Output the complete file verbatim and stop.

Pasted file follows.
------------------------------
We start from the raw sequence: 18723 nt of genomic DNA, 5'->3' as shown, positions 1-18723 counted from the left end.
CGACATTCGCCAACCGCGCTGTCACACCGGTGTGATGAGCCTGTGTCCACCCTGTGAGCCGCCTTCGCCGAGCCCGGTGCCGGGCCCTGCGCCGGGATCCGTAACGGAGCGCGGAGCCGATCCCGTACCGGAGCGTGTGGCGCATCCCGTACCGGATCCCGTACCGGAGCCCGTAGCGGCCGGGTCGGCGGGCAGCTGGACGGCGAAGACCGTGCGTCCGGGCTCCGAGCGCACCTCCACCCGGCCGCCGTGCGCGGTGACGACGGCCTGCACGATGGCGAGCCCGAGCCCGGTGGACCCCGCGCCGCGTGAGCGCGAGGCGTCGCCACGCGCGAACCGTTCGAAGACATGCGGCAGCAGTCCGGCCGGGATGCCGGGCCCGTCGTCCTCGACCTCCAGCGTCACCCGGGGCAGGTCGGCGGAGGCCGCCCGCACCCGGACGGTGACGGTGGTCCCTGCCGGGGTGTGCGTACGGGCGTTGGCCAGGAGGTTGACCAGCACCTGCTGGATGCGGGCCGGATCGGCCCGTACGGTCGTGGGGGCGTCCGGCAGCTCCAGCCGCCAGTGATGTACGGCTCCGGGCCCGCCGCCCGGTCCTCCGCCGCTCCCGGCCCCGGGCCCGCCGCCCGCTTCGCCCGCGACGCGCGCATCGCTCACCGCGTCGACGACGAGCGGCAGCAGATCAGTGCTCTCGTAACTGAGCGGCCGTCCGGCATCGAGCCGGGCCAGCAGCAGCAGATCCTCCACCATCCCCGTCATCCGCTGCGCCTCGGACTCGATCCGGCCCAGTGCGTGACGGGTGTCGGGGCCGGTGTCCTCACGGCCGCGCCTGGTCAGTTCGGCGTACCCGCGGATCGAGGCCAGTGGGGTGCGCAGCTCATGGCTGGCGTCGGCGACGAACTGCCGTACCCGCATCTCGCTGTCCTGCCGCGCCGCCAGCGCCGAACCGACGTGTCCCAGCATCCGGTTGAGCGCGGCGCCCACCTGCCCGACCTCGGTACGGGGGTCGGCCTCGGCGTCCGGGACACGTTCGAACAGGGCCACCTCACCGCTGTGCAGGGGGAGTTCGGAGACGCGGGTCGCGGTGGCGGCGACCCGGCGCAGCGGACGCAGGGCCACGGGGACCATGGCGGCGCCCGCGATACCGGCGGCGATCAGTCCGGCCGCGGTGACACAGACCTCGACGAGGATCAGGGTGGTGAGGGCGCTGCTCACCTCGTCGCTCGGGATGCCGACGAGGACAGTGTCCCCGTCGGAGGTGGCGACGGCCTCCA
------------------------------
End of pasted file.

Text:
We start from the raw sequence: 18723 nt of genomic DNA, 5'->3' as shown, positions 1-18723 counted from the left end.
CGACATTCGCCAACCGCGCTGTCACACCGGTGTGATGAGCCTGTGTCCACCCTGTGAGCCGCCTTCGCCGAGCCCGGTGCCGGGCCCTGCGCCGGGATCCGTAACGGAGCGCGGAGCCGATCCCGTACCGGAGCGTGTGGCGCATCCCGTACCGGATCCCGTACCGGAGCCCGTAGCGGCCGGGTCGGCGGGCAGCTGGACGGCGAAGACCGTGCGTCCGGGCTCCGAGCGCACCTCCACCCGGCCGCCGTGCGCGGTGACGACGGCCTGCACGATGGCGAGCCCGAGCCCGGTGGACCCCGCGCCGCGTGAGCGCGAGGCGTCGCCACGCGCGAACCGTTCGAAGACATGCGGCAGCAGTCCGGCCGGGATGCCGGGCCCGTCGTCCTCGACCTCCAGCGTCACCCGGGGCAGGTCGGCGGAGGCCGCCCGCACCCGGACGGTGACGGTGGTCCCTGCCGGGGTGTGCGTACGGGCGTTGGCCAGGAGGTTGACCAGCACCTGCTGGATGCGGGCCGGATCGGCCCGTACGGTCGTGGGGGCGTCCGGCAGCTCCAGCCGCCAGTGATGTACGGCTCCGGGCCCGCCGCCCGGTCCTCCGCCGCTCCCGGCCCCGGGCCCGCCGCCCGCTTCGCCCGCGACGCGCGCATCGCTCACCGCGTCGACGACGAGCGGCAGCAGATCAGTGCTCTCGTAACTGAGCGGCCGTCCGGCATCGAGCCGGGCCAGCAGCAGCAGATCCTCCACCATCCCCGTCATCCGCTGCGCCTCGGACTCGATCCGGCCCAGTGCGTGACGGGTGTCGGGGCCGGTGTCCTCACGGCCGCGCCTGGTCAGTTCGGCGTACCCGCGGATCGAGGCCAGTGGGGTGCGCAGCTCATGGCTGGCGTCGGCGACGAACTGCCGTACCCGCATCTCGCTGTCCTGCCGCGCCGCCAGCGCCGAACCGACGTGTCCCAGCATCCGGTTGAGCGCGGCGCCCACCTGCCCGACCTCGGTACGGGGGTCGGCCTCGGCGTCCGGGACACGTTCGAACAGGGCCACCTCACCGCTGTGCAGGGGGAGTTCGGAGACGCGGGTCGCGGTGGCGGCGACCCGGCGCAGCGGACGCAGGGCCACGGGGACCATGGCGGCGCCCGCGATACCGGCGGCGATCAGTCCGGCCGCGGTGACACAGACCTCGACGAGGATCAGGGTGGTGAGGGCGCTGCTCACCTCGTCGCTCGGGATGCCGACGAGGACAGTGTCCCCGTCGGAGGTGGCGACGGCCTCCA